Frown on the farm – A coalition of environmental, agriculture, and justice groups is attempting to drum up opposition to federal legislation that aims to help farmers store carbon and generate voluntary emissions reduction (VER) credits. In a letter sent to members of Congress this week, the nearly 200 groups urged lawmakers to vote against the bipartisan Growing Climate Solutions Act, a bill first introduced last year that would create a certification programme at the US Department of Agriculture (USDA) to help solve entry barriers to rural stakeholders participating in voluntary carbon markets. But the signatories in the letter point out their broader opposition to carbon markets, saying it allows emitters to continue business-as-usual practice without lowering GHGs at the source. They also said it would “pave the way” for a national cap-and-trade system, something they oppose because the carbon pollution that is offset with these types of programmes often ends up in poorer and minority communities. (Inside Climate News)
Trillion twins – Banking giants JPMorgan Chase and Citigroup on Thursday vowed to steer trillions of dollars into sustainability efforts that include a focus on clean energy and climate. JPMorgan, the largest US bank, said that over 10 years it would “finance and facilitate” more than $2.5 trillion for areas like renewables, sustainable agriculture, development finance, and more. Citi, meanwhile, said it would provide $1 trillion in “sustainable finance” by 2030, a tally that folds in but expands existing commitments under that broad umbrella. (Axios)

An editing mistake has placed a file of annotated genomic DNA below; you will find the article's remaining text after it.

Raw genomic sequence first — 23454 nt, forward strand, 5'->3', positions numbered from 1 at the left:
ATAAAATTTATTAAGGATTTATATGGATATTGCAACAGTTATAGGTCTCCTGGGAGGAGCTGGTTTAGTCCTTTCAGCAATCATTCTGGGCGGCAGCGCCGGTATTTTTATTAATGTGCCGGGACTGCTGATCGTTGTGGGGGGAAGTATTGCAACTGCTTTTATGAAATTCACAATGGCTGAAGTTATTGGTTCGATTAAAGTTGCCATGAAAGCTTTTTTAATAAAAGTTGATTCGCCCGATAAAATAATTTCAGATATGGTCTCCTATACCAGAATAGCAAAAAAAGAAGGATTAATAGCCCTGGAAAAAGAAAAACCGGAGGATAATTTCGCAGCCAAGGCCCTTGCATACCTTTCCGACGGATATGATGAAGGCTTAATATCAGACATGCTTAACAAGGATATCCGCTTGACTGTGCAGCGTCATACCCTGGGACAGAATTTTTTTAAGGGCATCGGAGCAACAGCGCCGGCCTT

NABE in Poland – Poland plans to create a special energy agency that would take over coal- and lignite-fueled power plants from state utilities so that they can focus on green energy investment, the state assets ministry said Friday. The companies had previously announced they were planning to spin off their coal assets. Under the plan, which some have compared to a series of complicated asset swaps between Germany’s energy giants RWE and EON in the past, the process of separating coal assets from the utilities and creating the agency, to be known as NABE, will be completed in 2022. It will be based on a PGE unit called PGE GiEK, which directly controls PGE assets. Poland generates most of its electricity from polluting coal, but under rising pressure from the EU and with emission costs surging, it has encouraged more investment in low-carbon sources. “The concept of separating coal assets will speed up Poland’s energy transition,” State Assets Minister Jacek Sasin said in a statement. Coal use has also hit the financial results of state-run energy groups. Officials have said a new model for the industry was needed that would help it raise funds for green projects as banks have shied away from backing coal-dependant companies. But Greenpeace has slammed the proposal, saying it does not solve the coal problem in Poland and is “creative accounting at the expense of taxpayers”.